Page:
Origin of water in the terrestrial planets

Author: Drake, Michael J.

Source: Meteoritics & Planetary Science, Volume 40, Issue 4, Pages 515-656 (April 2005) , pp. 519-527(9)

Publisher: Arizona Board of Regents (University of Arizona)

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Abstract:

I examine the origin of water in the terrestrial planets. Late-stage delivery of water from asteroidal and cometary sources appears to be ruled out by isotopic and molecular ratio considerations, unless either comets and asteroids currently sampled spectroscopically and by meteorites are unlike those falling to Earth 4.5 Ga ago, or our measurements are not representative of those bodies. However, the terrestrial planets were bathed in a gas of H, He, and O. The dominant gas phase species were H2, He, H2O, and CO. Thus, grains in the accretion disk must have been exposed to and adsorbed H2 and water. Here I conduct a preliminary analysis of the efficacy of nebular gas adsorption as a mechanism by which the terrestrial planets accreted "wet." A simple model suggests that grains accreted to Earth could have adsorbed 1–3 Earth oceans of water. The fraction of this water retained during accretion is unknown, but these results suggest that examining the role of adsorption of water vapor onto grains in the accretion disk bears further study.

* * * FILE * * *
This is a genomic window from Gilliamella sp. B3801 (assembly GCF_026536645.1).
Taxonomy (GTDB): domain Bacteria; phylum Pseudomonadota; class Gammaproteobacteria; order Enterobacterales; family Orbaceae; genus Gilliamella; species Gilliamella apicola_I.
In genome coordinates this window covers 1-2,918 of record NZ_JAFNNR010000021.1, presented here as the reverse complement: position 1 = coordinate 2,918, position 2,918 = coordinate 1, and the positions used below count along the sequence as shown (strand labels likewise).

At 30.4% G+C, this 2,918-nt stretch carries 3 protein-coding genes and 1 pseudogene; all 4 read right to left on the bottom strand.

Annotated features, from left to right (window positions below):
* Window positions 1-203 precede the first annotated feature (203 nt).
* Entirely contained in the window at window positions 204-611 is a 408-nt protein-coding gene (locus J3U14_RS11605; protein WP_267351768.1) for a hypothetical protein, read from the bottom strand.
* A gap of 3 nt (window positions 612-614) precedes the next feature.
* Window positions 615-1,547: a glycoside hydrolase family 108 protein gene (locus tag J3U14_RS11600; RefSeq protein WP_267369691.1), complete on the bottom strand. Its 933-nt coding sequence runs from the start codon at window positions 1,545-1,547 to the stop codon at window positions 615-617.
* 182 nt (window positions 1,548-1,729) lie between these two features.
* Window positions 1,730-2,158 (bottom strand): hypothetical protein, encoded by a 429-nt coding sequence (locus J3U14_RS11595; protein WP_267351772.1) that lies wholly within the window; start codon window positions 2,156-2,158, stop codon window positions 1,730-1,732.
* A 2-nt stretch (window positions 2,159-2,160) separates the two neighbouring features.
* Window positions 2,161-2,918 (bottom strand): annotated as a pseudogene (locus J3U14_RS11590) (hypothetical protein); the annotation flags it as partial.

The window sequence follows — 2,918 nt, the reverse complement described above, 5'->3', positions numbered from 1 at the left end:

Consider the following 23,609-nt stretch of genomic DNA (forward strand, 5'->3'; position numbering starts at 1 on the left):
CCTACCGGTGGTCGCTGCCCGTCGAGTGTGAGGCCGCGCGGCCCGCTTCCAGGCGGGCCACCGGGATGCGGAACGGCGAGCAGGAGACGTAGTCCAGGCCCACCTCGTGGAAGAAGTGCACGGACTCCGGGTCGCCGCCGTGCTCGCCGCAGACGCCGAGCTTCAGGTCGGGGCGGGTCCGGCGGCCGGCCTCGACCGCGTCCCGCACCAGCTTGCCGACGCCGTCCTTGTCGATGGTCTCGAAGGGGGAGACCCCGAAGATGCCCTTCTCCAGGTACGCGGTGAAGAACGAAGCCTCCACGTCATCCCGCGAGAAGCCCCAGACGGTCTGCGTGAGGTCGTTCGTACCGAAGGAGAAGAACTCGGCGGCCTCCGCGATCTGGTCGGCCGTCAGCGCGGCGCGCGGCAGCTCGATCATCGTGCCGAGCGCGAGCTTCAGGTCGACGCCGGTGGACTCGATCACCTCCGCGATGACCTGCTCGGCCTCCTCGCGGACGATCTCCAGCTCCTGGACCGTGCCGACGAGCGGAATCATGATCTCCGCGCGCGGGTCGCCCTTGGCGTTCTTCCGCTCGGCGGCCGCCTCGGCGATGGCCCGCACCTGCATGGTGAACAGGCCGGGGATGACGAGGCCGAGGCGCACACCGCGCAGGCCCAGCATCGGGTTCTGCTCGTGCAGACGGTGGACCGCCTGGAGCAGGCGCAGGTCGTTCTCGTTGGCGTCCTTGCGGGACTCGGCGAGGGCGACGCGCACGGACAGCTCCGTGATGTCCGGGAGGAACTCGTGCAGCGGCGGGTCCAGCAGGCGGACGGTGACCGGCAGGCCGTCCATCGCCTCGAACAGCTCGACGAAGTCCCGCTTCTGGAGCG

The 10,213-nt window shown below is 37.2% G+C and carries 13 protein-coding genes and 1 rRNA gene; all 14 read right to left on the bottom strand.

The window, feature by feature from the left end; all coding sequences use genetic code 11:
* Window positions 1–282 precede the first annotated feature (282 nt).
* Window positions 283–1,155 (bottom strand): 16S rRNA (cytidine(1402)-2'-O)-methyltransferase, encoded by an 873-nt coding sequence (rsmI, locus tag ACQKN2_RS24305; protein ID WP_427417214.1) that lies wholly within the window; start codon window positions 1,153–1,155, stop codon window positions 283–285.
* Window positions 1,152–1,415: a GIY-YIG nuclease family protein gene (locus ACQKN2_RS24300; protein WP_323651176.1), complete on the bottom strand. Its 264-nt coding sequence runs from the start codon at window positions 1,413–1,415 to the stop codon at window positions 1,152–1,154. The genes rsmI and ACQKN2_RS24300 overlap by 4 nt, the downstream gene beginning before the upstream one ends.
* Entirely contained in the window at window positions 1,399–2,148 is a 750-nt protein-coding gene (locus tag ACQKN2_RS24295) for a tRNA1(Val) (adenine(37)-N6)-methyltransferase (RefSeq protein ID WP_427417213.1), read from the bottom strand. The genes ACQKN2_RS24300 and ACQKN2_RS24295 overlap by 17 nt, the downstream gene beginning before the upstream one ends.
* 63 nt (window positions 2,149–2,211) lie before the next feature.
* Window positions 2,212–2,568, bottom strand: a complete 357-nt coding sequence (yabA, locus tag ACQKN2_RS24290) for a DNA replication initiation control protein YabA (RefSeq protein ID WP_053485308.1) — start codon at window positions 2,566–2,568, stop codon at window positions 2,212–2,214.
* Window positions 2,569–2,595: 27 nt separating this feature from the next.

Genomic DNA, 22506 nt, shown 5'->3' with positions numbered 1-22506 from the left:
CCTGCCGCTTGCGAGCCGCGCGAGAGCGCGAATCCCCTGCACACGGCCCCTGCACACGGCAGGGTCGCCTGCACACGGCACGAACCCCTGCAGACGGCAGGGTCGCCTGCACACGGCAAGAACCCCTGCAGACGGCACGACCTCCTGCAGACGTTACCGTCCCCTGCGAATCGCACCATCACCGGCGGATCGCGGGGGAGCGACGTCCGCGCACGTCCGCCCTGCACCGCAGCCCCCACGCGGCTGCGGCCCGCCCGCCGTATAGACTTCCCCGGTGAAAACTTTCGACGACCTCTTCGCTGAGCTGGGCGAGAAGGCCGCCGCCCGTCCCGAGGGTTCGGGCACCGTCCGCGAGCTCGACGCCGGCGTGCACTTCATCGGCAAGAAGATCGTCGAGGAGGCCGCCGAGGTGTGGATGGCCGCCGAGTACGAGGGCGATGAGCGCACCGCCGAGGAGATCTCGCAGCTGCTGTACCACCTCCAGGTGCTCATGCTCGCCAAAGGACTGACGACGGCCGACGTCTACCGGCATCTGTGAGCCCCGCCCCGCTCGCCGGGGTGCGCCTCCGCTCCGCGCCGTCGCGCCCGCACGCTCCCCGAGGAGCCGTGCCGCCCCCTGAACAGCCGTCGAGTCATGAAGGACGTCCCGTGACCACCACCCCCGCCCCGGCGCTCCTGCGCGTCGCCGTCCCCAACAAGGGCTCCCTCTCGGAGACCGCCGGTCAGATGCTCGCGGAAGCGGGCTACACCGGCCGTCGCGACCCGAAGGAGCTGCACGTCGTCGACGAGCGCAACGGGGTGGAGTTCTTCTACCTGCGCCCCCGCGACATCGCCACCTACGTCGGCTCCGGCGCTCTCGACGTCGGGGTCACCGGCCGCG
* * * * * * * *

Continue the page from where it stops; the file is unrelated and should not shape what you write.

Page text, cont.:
Document Type: Short communication

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